Hiking Above Los Angeles
|Low clouds over the San Gabriel Mountains. (Roy Randall)|
Nestled in deep canyons north of Mt. Waterman and Kratka Ridge are woodsy hideaways where nature, at her quiet, pristine best, still reigns relatively undisturbed by the markings of humans. Buckhorn Canyon, Cooper Canyon and upper Little Rock Creek are three of the most delightful sylvan recesses in Angeles National Forest. Sparkling streams glide and dance and tumble over boulders, and cascade down miniature waterfalls, shaded by a magnificent forest of Jeffrey and sugar pine, incense cedar, alder and oak. Ferns and lush grasses sprout emerald-green along the banks and, in spring and early summer, mountain wildflowers add a dash of color.
This tripone of the best in the San Gabrielstakes you from Buckhorn Public Campground down along the slopes of Buckhorn Canyon into shady Cooper Canyon and on to Little Rock Creek. Anglers as well as nature lovers will enjoy the jaunt, for there are rainbow trout in Little Rock Creek.
Pine- and cedar-shaded Buckhorn was once an Indian haunt, back when Shoshonean peoples frequented the range in search of scorns, pine nuts and wild game. You can still find large boulders with mortar holes worn into them, used by Indians to grind meal. After the Indian came the white hunter. Buckhorn was a back-country hangout for hunters, seeking the abundant wild game. The name "Buckhorn" dates from this period a pair of king-sized buck horns were once nailed to a tree here. Today Buckhorn is a well-equipped public campground, one of the favorites of Angeles Forest campers.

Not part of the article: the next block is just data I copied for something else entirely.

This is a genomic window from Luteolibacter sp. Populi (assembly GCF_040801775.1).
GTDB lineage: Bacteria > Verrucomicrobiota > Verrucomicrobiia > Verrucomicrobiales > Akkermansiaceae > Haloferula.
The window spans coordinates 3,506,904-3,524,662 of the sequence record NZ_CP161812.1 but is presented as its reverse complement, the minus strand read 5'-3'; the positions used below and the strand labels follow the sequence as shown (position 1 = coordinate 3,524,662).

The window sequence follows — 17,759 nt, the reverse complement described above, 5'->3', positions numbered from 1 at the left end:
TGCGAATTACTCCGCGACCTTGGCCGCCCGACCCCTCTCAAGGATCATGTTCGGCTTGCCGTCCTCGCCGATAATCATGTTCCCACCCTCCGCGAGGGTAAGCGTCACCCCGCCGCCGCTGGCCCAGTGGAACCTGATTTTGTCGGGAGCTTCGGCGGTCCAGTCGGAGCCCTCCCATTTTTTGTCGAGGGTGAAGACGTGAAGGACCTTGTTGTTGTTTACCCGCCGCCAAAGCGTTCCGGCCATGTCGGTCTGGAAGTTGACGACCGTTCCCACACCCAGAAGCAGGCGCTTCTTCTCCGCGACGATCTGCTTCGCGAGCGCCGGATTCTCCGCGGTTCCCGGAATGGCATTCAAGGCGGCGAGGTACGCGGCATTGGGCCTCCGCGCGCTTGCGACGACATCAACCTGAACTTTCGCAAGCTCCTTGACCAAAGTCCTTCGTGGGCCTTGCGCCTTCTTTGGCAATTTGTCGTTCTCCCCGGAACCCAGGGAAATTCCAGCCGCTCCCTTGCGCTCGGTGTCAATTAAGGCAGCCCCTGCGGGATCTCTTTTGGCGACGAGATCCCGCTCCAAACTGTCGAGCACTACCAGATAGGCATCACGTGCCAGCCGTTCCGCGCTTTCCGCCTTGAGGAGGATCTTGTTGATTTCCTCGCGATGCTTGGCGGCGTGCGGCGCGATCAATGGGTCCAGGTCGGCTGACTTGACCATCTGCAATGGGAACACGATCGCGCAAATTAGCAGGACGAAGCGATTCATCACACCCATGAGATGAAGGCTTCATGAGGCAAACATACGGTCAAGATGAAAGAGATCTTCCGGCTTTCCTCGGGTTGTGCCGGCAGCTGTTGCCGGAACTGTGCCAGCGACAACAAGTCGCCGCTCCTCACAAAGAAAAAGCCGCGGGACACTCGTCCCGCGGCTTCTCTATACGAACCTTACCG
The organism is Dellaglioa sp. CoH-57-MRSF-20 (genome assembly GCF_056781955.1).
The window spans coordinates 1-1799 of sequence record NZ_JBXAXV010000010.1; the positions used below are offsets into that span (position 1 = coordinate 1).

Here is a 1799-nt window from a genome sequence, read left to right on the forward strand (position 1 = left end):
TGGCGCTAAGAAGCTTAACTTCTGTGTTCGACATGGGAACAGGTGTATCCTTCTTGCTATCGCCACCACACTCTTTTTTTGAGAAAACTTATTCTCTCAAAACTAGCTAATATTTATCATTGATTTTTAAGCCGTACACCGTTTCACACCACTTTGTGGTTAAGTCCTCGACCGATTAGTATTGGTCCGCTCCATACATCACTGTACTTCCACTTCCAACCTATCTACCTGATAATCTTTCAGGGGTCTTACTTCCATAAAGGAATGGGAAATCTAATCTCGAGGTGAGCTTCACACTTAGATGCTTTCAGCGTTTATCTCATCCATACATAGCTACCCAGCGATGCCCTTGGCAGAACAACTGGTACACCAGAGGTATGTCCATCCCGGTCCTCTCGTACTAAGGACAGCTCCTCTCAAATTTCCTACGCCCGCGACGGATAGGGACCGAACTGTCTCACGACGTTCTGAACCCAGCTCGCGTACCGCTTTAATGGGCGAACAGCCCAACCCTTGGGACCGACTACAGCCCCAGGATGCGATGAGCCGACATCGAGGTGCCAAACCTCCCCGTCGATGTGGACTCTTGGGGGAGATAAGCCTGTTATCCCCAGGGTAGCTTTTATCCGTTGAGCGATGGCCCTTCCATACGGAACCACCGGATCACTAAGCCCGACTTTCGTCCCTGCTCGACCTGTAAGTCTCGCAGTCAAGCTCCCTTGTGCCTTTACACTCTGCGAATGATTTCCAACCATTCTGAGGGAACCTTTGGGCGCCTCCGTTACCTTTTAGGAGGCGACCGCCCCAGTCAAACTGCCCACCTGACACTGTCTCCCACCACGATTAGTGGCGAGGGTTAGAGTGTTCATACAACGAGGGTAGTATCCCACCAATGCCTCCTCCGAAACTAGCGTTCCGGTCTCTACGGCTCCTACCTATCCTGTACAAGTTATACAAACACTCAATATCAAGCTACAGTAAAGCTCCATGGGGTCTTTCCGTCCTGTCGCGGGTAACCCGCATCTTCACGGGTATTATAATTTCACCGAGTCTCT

Drive up the Angeles Crest Highway to Buckhorn Campground, 34 miles from La Canada and 1/2 mile past the Mt. Waterman Ski Area. Turn left and follow the Buckhorn Campground Road through the campground to the hikers' parking area just beyond. (Do not park in the campground proper.)
Take the Burkhart Trail from the north end, of the parking area down canyon along the left (northeast) slope. Follow this trail as it descends through pine and cedar into Cooper Canyon, where you intersect the Cooper Canyon Trail, 1 3/4 miles. Take the right fork and follow the trail 1/4 mile down Cooper Canyon, through a wilderness garden of green around small Cooper Canyon Falls, to Little Rock Creek. Here your Burkhart Trail intersects the Rattlesnake Trail leading east up Little Rock Creek to the Angeles Crest Highway.
There is no trail down Little Rock Creek; however, you can explore the canyon quite a distance by boulder-hopping. Take care if it's spring and the snowpack on the higher mountains is melting; Little Rock Creek runs high then.
Return the way you came all uphill now.
Details mentioned in this article were accurate at the time of publication